Edward Everard

I worked in Bristol for several years and frequently diverted my route across the city to see the Edward Everard building. Everard was a printer who bought the site, demolished the existing building and awarded architect Henry Williams the contract to construct a new one in 1900. It was a triumph.

Edward Everard - The Hall of Einar - photograph (c) David Bailey (not the)

The frontage has Johannes Gutenberg, the inventor of the press with movable type in Europe on the left, and William Morris the designer, poet, activist and Arts & Crafts polymath on the right. In the centre is a woman, a symbolic woman, rather than a real one. She’s the Spirit of Literature.

The gates show elaborate initials with beautiful capital ‘E’s surrounded by Oak and Mistletoe. It appears someone was inspired enough to kiss the copper initial:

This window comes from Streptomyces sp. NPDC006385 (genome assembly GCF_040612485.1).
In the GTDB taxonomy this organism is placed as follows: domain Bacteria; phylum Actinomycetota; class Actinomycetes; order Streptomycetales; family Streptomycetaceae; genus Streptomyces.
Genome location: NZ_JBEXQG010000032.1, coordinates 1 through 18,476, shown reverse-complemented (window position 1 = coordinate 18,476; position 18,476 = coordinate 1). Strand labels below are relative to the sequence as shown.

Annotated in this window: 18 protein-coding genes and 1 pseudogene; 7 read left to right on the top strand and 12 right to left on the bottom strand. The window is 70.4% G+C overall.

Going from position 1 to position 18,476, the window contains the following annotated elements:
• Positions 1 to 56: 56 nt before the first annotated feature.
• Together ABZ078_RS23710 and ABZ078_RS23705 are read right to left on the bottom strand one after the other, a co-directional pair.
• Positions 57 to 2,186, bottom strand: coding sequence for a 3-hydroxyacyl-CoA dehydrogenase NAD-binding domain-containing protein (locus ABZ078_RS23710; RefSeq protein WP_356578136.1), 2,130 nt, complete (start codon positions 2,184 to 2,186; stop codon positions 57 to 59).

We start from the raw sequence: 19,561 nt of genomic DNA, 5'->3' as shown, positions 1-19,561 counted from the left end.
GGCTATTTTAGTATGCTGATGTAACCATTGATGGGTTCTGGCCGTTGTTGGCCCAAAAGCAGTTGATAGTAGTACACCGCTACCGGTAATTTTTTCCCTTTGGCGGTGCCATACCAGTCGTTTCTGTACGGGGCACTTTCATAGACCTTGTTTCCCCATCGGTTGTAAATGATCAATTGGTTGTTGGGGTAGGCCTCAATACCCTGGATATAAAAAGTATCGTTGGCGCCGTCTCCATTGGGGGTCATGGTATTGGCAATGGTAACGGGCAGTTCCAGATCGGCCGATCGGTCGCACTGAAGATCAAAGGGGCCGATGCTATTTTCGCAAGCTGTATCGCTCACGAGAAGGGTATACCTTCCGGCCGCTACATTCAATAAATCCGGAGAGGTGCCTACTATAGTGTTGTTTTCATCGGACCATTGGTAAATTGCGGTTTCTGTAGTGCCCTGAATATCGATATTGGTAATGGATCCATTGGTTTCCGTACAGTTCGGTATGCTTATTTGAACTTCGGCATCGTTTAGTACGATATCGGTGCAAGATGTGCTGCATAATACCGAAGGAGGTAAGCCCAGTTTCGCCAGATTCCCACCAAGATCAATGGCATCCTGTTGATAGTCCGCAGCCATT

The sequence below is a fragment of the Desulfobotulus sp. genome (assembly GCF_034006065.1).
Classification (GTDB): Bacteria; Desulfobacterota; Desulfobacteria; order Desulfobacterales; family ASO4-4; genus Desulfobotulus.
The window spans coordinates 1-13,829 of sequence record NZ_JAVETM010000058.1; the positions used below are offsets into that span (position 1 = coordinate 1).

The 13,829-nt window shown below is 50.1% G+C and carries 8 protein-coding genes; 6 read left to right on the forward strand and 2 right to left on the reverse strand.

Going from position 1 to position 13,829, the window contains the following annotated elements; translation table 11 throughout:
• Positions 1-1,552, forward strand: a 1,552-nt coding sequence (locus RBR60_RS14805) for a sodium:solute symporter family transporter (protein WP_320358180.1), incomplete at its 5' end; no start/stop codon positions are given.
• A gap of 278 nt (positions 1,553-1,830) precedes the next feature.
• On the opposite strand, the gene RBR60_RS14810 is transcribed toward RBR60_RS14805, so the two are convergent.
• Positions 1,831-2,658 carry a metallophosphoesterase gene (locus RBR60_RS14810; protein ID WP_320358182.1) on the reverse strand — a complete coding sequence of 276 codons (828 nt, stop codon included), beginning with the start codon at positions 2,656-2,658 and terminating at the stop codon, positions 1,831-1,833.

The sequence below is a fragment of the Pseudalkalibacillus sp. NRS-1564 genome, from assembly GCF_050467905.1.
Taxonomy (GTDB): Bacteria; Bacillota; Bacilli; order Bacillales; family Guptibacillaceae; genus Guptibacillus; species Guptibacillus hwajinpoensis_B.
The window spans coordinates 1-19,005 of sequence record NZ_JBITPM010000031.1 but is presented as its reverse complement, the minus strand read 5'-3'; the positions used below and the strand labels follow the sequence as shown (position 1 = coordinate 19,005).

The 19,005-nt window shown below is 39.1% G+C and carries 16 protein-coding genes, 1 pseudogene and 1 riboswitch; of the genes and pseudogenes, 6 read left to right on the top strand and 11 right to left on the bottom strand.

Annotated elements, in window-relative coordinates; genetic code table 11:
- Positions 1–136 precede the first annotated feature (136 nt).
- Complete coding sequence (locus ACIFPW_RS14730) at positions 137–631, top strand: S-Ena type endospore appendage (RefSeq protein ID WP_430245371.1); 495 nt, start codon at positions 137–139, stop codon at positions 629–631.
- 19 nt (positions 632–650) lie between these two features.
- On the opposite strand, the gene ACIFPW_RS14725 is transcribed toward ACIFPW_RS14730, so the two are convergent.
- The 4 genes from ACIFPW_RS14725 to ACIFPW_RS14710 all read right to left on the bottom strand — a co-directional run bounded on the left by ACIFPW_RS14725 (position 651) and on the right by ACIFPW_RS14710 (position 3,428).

Edward Everard - The Hall of Einar - photograph (c) David Bailey (not the)

The rest of the building? It’s just a facade. It was destroyed by NatWest bank and incorporated into their ugly and uninspired red brick conglomerate in the 1970s. The bastards. At the top of the gable is another figure, yet another symbolic woman, Light and Truth. She’s still there, but Light and Truth themselves have have been hollowed out and demolished and left as just a facade, an empty front to disguise the dark financial centre at its heart.

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